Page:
Arriving in 1976 from Los Angeles, exhausted from his antics
as "Ziggy Stardust" and other stage personae, he shed the
glam-rock outfits and big hair for a more anonymous life
documented at Berlin's Martin Gropius Bau, an extended version
of the show that broke box-office records at the Victoria &
"If people saw him in a bar in Berlin they would just say: 'So
what? I play in a band too'. Bowie liked that, there were no
screaming fans and he wasn't treated like a superstar," recalls
Peter Radszuhn, who worked at Berlin's Hansa Studios where Bowie
recorded and is now director of music at Berlin's Radio Eins.
But in the company of the irrepressible Iggy and surrounded by
the louche attractions of West Berlin, it was never going to be
a monastic existence.
As photos on display show, Bowie was re-living the bohemian
pre-war Berlin described by his friend Christopher Isherwood in
books that would inspire the musical "Cabaret".
Fascinated by the intense paintings and cinema of German
Expressionism, Bertolt Brecht's theater and the city's Cold War
landscape, he and his collaborator Brian Eno blended the sounds
of Krautrock, electronic and punk for some of Bowie's
most-covered tracks, as well as some brooding and obscure ones.
The Berlin era was so influential that Bowie has described the
records he made here as "my DNA". By the end of his stay, the
chameleon-like artist was moving in a different direction with
the pop sounds of the 1979 album "Lodger".
But he again paid homage to the city in his acclaimed 2013
comeback album "The Next Day", produced like the Berlin trilogy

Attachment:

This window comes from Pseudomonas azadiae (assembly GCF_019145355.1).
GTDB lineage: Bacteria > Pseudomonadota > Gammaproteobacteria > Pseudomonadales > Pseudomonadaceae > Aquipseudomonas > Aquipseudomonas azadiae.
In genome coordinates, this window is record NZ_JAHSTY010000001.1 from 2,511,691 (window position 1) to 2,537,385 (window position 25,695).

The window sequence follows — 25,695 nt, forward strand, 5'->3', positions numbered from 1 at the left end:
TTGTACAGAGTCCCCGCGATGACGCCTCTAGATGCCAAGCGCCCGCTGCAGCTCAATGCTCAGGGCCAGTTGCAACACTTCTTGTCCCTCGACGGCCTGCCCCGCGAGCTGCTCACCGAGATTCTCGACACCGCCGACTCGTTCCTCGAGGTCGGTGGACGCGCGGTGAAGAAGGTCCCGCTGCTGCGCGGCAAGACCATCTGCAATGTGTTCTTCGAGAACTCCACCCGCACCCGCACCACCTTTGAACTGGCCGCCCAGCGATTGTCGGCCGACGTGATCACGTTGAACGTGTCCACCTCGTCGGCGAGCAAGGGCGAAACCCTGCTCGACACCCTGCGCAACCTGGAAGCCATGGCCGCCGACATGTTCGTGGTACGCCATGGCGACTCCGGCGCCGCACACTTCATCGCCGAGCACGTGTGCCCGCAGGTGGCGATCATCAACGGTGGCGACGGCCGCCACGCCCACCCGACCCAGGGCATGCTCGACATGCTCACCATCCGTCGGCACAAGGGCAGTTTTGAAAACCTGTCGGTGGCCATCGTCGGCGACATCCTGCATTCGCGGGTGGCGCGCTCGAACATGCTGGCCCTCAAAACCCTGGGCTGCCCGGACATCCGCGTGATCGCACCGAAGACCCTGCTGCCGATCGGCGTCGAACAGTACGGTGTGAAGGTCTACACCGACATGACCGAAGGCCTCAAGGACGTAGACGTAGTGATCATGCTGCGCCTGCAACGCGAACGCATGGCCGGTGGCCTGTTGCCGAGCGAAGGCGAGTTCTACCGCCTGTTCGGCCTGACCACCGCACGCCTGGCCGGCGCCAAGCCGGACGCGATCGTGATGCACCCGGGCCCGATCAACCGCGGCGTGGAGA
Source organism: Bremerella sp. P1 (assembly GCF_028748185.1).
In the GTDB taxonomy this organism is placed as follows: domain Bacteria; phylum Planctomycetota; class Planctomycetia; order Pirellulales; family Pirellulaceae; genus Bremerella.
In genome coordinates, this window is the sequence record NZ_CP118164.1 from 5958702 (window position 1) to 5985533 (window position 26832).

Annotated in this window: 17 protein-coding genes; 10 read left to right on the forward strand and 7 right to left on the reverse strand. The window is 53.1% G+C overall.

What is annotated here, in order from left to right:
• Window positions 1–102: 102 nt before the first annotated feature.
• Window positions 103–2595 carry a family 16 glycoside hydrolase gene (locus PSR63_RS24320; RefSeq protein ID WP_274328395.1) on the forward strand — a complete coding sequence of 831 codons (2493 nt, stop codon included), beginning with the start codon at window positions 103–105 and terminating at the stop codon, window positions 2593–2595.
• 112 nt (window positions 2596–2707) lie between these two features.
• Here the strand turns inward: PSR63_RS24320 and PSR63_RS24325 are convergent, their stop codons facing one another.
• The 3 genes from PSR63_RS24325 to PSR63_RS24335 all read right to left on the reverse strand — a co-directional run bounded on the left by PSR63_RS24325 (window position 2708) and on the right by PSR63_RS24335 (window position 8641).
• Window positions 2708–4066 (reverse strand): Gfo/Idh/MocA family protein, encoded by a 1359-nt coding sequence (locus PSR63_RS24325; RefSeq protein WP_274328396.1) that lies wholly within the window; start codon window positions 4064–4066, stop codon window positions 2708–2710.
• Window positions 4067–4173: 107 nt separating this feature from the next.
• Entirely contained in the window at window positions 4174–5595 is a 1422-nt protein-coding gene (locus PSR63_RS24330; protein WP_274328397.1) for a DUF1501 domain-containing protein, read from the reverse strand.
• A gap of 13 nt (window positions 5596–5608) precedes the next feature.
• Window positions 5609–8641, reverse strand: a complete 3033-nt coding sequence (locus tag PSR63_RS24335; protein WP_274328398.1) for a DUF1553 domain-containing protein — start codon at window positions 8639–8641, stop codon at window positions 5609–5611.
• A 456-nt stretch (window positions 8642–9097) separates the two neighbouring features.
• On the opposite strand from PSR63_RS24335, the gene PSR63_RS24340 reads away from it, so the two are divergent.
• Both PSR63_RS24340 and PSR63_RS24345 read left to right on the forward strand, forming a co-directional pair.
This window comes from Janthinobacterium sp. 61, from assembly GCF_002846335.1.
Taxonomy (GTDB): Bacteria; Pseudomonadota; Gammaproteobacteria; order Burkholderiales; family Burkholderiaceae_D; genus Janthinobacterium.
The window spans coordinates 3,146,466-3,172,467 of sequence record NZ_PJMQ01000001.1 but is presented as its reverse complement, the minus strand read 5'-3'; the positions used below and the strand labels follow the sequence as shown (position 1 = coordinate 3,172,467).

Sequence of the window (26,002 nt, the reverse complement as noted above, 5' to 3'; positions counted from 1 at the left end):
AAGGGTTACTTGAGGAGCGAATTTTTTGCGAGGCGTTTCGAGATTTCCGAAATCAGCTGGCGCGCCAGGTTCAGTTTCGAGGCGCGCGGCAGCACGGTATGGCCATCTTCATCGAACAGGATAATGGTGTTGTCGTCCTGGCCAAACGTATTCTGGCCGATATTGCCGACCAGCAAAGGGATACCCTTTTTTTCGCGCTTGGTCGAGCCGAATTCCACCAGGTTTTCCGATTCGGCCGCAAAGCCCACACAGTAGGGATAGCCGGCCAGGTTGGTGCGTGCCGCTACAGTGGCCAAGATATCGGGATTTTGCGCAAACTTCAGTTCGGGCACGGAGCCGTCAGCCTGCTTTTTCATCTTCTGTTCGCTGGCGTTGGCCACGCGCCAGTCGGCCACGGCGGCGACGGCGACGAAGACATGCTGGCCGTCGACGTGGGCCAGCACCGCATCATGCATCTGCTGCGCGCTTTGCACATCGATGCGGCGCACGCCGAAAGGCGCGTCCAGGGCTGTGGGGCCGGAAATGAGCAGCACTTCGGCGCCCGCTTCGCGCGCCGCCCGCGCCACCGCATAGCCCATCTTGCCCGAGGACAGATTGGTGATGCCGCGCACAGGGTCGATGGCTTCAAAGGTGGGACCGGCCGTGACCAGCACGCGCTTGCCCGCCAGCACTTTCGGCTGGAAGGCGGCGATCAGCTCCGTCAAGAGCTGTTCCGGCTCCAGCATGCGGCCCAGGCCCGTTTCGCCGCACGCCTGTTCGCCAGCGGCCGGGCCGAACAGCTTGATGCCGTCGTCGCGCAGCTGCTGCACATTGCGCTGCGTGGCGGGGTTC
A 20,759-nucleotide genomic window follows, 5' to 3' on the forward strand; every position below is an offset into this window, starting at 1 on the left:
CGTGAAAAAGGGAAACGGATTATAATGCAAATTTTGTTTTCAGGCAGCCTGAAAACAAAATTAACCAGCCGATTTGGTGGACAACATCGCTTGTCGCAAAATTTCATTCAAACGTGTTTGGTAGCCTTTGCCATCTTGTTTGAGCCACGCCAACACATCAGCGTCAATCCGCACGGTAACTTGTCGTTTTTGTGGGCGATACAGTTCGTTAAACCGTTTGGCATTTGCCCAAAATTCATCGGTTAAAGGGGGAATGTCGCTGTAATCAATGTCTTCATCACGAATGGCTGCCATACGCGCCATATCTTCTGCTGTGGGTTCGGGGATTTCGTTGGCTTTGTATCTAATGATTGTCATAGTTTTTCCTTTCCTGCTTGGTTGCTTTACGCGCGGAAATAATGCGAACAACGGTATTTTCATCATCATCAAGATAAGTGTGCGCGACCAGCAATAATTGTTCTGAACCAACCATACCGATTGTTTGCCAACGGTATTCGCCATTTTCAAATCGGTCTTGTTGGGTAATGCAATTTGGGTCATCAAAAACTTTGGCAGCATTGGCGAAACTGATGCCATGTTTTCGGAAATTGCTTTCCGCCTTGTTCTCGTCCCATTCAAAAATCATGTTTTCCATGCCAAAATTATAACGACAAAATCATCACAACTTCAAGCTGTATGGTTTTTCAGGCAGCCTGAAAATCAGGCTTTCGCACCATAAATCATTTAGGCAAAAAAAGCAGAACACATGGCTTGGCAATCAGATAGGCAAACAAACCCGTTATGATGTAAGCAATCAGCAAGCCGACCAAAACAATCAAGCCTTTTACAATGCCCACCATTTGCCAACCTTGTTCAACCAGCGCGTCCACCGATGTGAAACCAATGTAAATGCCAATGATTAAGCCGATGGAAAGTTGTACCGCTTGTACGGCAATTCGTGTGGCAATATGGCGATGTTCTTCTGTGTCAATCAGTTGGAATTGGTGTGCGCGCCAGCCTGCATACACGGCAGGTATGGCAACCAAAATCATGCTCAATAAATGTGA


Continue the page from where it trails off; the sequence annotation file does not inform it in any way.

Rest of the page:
by Toni Visconti.
Recycling artwork from the cover of "Heroes" and listing his old
haunts, like the nightclub Dschungel, it provides a soundtrack
for fans who are expected to flock to the city for the new show.
NOTHING COULD FALL
Christine Heidemann, who curated the Berlin extension to the V&A
exhibition - which puts the fashion iconoclast's outrageous
costumes in the context of his musical output and inspirations -
searched the archives of the rock star, his friends, museums and
public records to present new material about his time here.
Alongside photos, sketches and scribbled lyrics to his hits, she
hangs portraits painted by Bowie of Iggy alongside a woodcut and
oil by Expressionist master Erich Heckel. They inspired the odd
angular poses on the cover of "Heroes" and Iggy's "The Idiot",
one of his two raw 1977 hit albums produced by Bowie.
[to top of second column]
Heidemann also discovered correspondence between Bowie and the
ageing German screen idol Marlene Dietrich. They co-starred in the
1978 film "Just a Gigolo", her last film appearance which was panned
by the critics.
She also sifted through archives of the former East German secret
police, the Stasi, for reports related to his 1987 return to Berlin,
when he sang "Heroes" by the Wall - provoking a riot by thousands of
fans on the other side risking arrest to listen.
The Berlin Wall appears in the lyrics of the single "Heroes" which
was recorded near the Gropius Bau at the studio known then as "Hansa
Studio by the Wall" - it was so close that East German sentries
could see right into the windows from their watchtower.
Guiding visitors through recording studios used by a chart-list of
legends - U2, Nina Hagen, Nick Cave and Depeche Mode - Thielo
Schmied of Fritz MusicTours tells the story of how Bowie spotted his
producer Visconti kissing one of the backing singers in the scruffy
backyard beneath the Wall.
In the song, about two lovers, Bowie sings: "I can
remember/Standing, by the wall/And the guns shot above our heads/And
we kissed, as though nothing could fall".
Heidemann, who had Bowie's melancholic Berlin-themed 2013 single
"Where Are We Now?" echoing in her head as she researched the show,
said Berlin has changed a lot since Bowie's stay, and not only
because the Wall came down.
"But people come here with similar expectations - that Berlin is a
place where you can somehow relax or retreat, which is what Bowie
expected when he came here after a turbulent time in Los Angeles,"
she said amid frantic work before the opening on May 20. "It's a
place where you can be very creative."
(Reporting by Stephen Brown; Editing by John Stonestreet)
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